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briana d

Post   » Fri Mar 14, 2003 4:25 pm


Are you referring to the x-ray or ultrasound? When I talked with Murray he was still waiting to talk with the pathologist about some additional information - I don't know what.

I've taken a lot of information from this thread and emails with pigpal and I plan to ask the vet about them tomorrow.

The only downfall with Murray is that it is almost impossible to talk to get a hold of him- he doesn't have a lot of free time.

Evangeline

Post   » Fri Mar 14, 2003 4:35 pm


Let us know what he says.

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Zoe

Post   » Fri Mar 14, 2003 5:19 pm


I'm taking my Petunia to see Dr. Murray today. He called me last week to explain to me the theory on using Polycitra for stones in pigs. I have found that he is clear about his thinking on things. He shares his thought process if you can catch him...

Good luck Briana and Sal!

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briana d

Post   » Sun Mar 16, 2003 10:55 pm


I got a copy of Sal's test results from the pathologist.

Histopath Report
Source/History
: Adult male guinea pig with rapidly growing mass associated with right teat. No evidence of reproductive system disease. Intact male. Received a 2 cm skin/covered specimen with well-demarcated mass.

Description
Representative sections of the mass are examined. The mass is present subjacent to the teat. It is fairly well demarcated but nonencapsultated and is surrounded by a peripheral margin of normal tissue ringing from .03cm and more.

The center portion of the mass consists of small tubules and cluster formed by mildly atypical cuboidal epithelial cells. Narrow bands of fibrous stroma are interspersed and the mitotic rate is approximately 1/hpf. Some of the tubules contain luminal secretory material.

There are also multifocal areas of necrosis and inflammation present within the mass. In some areas, there is also a prominent mycepithelia stroma between epithelia structures.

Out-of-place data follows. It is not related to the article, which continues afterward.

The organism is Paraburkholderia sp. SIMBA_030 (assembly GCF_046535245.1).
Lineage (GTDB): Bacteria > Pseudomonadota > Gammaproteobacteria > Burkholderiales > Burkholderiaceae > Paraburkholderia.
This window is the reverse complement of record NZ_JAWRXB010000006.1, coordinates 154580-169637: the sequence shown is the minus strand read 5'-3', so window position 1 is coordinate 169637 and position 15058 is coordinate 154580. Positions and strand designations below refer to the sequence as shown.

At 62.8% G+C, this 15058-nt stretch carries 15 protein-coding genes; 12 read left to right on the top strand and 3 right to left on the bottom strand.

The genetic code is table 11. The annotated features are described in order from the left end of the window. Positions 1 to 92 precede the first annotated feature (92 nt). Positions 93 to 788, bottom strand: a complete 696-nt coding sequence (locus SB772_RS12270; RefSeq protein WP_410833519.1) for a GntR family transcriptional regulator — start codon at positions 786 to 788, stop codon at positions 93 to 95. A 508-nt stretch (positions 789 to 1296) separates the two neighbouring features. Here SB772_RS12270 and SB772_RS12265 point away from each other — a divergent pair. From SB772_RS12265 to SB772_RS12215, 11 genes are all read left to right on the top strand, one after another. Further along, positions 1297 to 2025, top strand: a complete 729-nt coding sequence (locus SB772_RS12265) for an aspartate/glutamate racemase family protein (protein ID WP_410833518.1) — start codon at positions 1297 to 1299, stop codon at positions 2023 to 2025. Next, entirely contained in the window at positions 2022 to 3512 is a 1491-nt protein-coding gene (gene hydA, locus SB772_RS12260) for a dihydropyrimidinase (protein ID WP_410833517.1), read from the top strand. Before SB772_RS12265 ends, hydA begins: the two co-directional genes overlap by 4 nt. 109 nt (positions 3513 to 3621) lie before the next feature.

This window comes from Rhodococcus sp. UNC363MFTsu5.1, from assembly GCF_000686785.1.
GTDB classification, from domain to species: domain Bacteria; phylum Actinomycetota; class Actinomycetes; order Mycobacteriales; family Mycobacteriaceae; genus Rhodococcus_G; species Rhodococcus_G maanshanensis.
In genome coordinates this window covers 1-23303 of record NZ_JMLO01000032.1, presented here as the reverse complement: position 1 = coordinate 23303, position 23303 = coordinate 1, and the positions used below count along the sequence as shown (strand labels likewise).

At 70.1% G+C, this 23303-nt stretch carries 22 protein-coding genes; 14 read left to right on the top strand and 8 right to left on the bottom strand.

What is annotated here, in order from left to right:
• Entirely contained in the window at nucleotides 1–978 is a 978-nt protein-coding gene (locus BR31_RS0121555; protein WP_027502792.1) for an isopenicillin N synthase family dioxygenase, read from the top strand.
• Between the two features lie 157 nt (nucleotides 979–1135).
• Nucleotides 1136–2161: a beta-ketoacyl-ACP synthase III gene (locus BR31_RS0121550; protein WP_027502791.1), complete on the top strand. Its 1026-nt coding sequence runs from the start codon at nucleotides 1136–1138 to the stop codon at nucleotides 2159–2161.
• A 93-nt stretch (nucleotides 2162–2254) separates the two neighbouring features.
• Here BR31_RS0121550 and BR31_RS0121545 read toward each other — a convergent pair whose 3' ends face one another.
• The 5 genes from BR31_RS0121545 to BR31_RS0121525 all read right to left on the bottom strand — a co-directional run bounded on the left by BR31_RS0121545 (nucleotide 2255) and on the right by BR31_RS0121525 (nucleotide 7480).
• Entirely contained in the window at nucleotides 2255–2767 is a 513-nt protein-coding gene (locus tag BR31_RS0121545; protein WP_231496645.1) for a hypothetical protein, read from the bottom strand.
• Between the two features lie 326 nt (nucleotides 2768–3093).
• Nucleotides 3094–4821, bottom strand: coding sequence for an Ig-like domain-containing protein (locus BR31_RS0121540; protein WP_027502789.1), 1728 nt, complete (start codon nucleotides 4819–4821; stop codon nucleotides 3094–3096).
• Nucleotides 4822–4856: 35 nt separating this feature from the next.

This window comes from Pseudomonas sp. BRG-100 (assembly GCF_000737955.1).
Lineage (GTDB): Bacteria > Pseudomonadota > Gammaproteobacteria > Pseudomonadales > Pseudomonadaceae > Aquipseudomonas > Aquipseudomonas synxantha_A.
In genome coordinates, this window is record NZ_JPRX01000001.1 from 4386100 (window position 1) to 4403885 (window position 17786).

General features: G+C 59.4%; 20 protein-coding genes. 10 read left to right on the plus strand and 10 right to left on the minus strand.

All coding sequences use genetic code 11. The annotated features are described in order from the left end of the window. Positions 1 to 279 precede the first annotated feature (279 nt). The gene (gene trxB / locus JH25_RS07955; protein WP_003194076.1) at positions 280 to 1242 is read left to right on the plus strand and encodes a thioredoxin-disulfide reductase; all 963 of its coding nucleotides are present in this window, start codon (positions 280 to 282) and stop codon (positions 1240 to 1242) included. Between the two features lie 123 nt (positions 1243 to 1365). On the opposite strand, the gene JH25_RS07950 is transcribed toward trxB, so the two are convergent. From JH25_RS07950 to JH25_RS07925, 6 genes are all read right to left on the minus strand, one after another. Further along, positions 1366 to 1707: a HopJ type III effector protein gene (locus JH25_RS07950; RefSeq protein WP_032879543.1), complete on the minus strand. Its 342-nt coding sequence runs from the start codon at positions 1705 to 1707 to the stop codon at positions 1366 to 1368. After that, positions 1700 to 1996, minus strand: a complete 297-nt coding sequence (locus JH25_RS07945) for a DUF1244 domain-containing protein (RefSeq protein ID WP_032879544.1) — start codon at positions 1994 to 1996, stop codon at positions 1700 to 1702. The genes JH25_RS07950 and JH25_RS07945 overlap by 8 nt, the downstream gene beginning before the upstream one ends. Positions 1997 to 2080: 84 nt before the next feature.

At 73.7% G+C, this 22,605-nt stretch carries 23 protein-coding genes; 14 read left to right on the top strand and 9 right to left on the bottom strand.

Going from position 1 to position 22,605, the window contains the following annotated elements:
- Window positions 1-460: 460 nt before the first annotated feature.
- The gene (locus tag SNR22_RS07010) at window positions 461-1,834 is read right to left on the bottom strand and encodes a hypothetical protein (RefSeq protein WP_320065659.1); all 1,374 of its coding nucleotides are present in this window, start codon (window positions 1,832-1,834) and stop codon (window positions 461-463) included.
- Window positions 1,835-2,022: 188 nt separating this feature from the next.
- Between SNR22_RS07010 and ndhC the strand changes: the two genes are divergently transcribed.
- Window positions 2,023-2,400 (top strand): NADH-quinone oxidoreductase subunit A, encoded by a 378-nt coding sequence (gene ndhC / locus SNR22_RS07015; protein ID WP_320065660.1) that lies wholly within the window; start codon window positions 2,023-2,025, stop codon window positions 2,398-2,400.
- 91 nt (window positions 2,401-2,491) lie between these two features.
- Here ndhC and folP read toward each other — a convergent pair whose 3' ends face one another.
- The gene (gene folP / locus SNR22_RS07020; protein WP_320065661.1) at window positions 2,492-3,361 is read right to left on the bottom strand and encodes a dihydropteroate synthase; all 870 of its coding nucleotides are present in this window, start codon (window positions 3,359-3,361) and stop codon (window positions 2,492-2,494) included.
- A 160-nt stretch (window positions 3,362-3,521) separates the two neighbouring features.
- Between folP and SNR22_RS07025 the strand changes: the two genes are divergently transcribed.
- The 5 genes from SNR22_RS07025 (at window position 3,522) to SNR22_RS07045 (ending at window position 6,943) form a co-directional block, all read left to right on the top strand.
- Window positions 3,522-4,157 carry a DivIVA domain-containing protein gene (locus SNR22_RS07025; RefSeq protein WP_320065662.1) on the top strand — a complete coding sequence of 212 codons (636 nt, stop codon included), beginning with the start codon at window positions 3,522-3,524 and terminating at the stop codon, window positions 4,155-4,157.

Microscopic findings: mammary tubular and variably cystic Adenocarcinoma, well demarcated and well differentiated, guinea pig.

Prognosis - Long term - potentially guarded.

Comments: Mammary neoplasm's can occur in both male and female guinea pigs. The majority of mammary tumors in guinea pigs are consistent with benign fibroadenomas. Approximately 30% are adenocarcinoma, as in this case.

They generally behave as local invasive tumors with rare metastasis reported. In this case, the mass was fairly well demarcated and appeared within surgical margins. This would suggest complete removal; however findings should be used in conjunction with surgical findings.

Lymphatic and/or vascular invasion were not identified; however, I cannot guarantee that they have not yet taken place.

Close monitoring of the mammary region for re-growth is suggested as well as monitoring of regional lymph nodes for any sign on enlargement that would suggest metastasis.

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briana d

Post   » Mon Mar 17, 2003 11:44 pm


Here is Sal's incision two weeks after the surgery and two days after the staples were taken out.

Image

Evangeline

Post   » Tue Mar 18, 2003 9:11 am


Wow. It healed well.